Article Details

Research Database: Article Details

Citation:  Michele C. McDonnall, Ph.D. and Jennifer Cmar, Ph.D. (2018). Employment Outcomes and Job Quality of Vocational Rehabilitation Consumers with Deaf-blindness. Sage Journals,
Title:  Employment Outcomes and Job Quality of Vocational Rehabilitation Consumers with Deaf-blindness
Authors:  Michele C. McDonnall, Ph.D. and Jennifer Cmar, Ph.D.
Year:  2018
Journal/Publication:  Sage Journals
Publisher:  Hammill Institute on Disabilities
DOI:  http://dx.doi.org/10.1177/0034355218769461
Full text: 
Peer-reviewed?  Yes
NIDILRR-funded?  Yes

Structured abstract:

Background:  Effecting less than 1% of the U.S. population, those who are considered “deaf-blind” face challenges in obtaining high quality employment. These individuals face very specific hurdles in everything from daily life challenges to gaining and maintaining employment outside the home. Drs. Michele McDonnall and Jennifer Cmar study the difficulties faced by this population and suggest how agency services and Vocational Rehabilitation counselors can serve these individuals.
Purpose:  To identify ways in which the deaf-blind population can be served by existing Vocational Rehabilitation counselors and agencies that serve this population.
Study sample:  1,382 individual cases from the Rehabilitation Services Administration Case Service Reports between 2013 and 2015
Data collection and analysis:  Data for this study comes from the Rehabilitation Services Administration Case Service Reports between 2013 and 2015. Variables included personal characteristics and Vocational rehabilitation services. Further, employment outcomes were measured including competitive employment and a composite measurement of job quality.
Findings:  Three main predictors of gaining employment were level of education, gender, and agency type. Simply put, higher levels of education meant higher levels of employment. In addition, women were less likely to find employment outside of the home and faced more significant hurdles in finding a job. As well, agency support is a significant factor in helping deaf-blind individuals find and retain a job. The researchers found that agencies dedicated to supporting blind people provided more support and developed more relationships with employers to help deaf-blind individuals find and retain a job. Further, employment was negatively impacted because of the requirements for maintaining benefits through SSDI or SSI. Specifically, low earnings are required to maintain benefits. As a result, some deaf-blind individuals face a very difficult choice of choosing benefits or employment. Vocational Rehabilitation counselors had less of an impact on employment than might be expected. Factors like gender, age, and education were more accurate predictors of employment than VR counseling. The researchers suggest that more specialized agencies (like those that serve the blind community) were more effective at supporting this population. Also, the VR counselor’s ability to communicate effectively with deaf-blind individuals is an important factor in promoting opportunities for this population. The researchers suggest that VR counselors, in particular, can support women in their ability to find work outside of the home. This group of deaf-blind individuals is underserved, according to available data, and VR counselors can provide more direct support for this population by connecting women with mentors and encouraging women to seek out possible employment.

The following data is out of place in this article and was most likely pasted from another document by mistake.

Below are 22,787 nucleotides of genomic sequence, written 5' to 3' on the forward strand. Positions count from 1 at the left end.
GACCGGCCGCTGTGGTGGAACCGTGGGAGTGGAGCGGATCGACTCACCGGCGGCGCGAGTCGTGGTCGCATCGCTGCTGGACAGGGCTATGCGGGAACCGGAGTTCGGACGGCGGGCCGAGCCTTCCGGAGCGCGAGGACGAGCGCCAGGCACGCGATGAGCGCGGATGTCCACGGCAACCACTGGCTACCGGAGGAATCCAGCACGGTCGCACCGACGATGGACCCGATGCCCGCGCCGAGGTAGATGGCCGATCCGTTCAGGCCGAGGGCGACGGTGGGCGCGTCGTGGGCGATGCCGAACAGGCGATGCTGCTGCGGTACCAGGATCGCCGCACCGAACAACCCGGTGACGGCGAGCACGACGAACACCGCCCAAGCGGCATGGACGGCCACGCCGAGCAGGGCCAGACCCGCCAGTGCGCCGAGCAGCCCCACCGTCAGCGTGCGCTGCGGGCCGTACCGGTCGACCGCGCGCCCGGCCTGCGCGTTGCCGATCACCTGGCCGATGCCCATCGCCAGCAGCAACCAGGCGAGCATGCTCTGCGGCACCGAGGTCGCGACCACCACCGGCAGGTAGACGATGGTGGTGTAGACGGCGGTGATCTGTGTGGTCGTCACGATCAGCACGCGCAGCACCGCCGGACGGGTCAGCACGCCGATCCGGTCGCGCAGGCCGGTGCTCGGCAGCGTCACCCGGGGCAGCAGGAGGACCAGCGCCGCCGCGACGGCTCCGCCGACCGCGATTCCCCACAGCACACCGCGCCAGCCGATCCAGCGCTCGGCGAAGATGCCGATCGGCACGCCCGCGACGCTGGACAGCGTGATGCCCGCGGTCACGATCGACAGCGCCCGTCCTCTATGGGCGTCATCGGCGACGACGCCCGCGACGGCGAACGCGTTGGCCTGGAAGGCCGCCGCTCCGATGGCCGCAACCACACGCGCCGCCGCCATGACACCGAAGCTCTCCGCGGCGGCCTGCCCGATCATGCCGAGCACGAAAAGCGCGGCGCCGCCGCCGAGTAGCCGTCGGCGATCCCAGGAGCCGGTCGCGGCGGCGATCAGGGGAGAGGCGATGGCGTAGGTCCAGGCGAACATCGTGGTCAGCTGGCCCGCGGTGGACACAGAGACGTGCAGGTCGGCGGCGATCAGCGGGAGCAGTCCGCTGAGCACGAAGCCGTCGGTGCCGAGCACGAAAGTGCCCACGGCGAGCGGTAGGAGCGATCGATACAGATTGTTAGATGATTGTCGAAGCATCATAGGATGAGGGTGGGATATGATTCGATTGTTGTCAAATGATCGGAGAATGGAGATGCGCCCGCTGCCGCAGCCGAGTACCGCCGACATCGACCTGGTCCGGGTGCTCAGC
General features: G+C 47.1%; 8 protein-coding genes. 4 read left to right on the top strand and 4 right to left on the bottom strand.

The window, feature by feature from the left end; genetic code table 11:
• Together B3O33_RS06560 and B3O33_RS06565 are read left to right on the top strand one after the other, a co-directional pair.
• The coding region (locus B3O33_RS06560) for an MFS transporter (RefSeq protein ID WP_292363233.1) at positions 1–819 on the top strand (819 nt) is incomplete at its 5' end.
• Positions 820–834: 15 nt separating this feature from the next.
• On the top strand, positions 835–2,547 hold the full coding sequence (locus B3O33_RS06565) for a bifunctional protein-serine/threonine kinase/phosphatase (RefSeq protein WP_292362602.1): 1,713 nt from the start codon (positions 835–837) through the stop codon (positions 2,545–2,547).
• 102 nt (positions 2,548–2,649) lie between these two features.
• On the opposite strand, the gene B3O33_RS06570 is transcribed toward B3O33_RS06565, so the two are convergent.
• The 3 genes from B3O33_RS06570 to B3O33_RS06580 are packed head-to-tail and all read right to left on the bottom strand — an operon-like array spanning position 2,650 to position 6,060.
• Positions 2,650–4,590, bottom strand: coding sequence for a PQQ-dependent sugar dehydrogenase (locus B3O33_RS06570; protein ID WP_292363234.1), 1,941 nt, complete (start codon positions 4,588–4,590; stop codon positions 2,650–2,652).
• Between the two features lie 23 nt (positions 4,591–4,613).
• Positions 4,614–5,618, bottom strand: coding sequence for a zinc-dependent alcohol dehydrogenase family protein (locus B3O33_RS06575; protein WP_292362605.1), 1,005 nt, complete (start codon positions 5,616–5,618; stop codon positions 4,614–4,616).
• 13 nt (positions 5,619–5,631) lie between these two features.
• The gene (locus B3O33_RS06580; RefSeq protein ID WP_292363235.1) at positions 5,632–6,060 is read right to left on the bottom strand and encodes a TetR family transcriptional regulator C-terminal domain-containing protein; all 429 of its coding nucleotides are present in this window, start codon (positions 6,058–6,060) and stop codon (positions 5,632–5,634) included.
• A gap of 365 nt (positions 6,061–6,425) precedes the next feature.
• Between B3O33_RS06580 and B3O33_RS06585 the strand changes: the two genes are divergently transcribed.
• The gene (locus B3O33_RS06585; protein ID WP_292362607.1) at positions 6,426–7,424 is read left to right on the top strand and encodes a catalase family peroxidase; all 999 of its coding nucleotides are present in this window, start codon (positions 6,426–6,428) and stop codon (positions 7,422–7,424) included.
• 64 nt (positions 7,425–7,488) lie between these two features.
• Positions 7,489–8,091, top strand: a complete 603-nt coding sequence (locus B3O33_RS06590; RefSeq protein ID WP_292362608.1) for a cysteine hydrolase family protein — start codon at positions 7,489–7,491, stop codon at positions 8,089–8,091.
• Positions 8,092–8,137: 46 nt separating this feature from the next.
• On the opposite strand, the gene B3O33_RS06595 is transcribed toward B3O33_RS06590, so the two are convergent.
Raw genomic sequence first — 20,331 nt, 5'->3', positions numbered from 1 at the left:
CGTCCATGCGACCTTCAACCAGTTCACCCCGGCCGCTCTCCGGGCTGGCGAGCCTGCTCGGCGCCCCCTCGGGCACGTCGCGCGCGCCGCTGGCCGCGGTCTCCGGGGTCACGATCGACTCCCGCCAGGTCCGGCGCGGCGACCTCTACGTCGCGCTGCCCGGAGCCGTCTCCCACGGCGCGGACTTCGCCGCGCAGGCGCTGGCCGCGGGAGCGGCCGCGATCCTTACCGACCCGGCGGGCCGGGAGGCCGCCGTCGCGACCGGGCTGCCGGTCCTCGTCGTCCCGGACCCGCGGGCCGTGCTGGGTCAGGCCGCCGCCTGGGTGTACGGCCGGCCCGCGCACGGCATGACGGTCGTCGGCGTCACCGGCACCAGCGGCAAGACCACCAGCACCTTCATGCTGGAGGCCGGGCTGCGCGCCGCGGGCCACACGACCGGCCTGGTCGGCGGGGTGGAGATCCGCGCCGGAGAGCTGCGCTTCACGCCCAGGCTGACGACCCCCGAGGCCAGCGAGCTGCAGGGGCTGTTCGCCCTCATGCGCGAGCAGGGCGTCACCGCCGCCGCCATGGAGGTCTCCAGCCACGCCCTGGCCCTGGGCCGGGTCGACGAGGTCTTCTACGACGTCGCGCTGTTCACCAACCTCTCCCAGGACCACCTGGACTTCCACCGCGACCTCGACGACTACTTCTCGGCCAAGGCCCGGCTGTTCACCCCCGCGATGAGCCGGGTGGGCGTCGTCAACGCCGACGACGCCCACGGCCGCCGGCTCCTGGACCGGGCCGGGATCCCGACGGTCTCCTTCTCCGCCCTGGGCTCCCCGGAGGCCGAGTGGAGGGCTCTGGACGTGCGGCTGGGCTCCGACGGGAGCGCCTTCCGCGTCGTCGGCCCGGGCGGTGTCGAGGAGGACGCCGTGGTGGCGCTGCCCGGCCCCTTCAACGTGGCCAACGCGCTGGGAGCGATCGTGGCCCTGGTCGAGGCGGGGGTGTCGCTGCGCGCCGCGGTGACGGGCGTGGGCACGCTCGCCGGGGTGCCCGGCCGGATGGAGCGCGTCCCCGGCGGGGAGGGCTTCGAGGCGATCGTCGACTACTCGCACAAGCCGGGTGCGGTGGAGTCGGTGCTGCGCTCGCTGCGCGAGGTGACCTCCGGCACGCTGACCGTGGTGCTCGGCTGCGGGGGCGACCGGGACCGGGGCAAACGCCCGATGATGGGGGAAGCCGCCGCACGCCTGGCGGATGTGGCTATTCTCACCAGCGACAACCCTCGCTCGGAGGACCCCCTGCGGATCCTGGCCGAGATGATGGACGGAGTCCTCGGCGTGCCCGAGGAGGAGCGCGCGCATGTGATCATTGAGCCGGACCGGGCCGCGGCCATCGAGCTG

Conclusions:  Ultimately, this study reveals the gaps in information about deaf-blind people and the needs they have in finding fulfilling and successful lives on the job. The data indicate that factors like gender, race, age, education, and support are critical in determining positive outcomes for this population. Addressing each of these issues through agency and counseling support is important in improving outcomes.

Disabilities served:  Blindness
Deafness
Hearing impairment
Visual impairment
Multiple disabilities
Populations served:  Culturally diverse populations (e.g., African Americans, Native Americans, and non-English speaking populations)
Persons with multiple disabilities (e.g., deaf-blindness, HIV/AIDS, substance abuse)
Interventions:  Accommodations
Assistive technology
Benefits counseling
Career counseling
Compensatory strategies
Environmental modifications
Job restructuring
Job search and placement assistance
On-the-job training and support
Non-psychological counseling
Rehabilitation counseling
Supported employment
Vocational assessment
Motivational interviewing
Outcomes:  Employment acquisition
Full-time employment
Increase in hours worked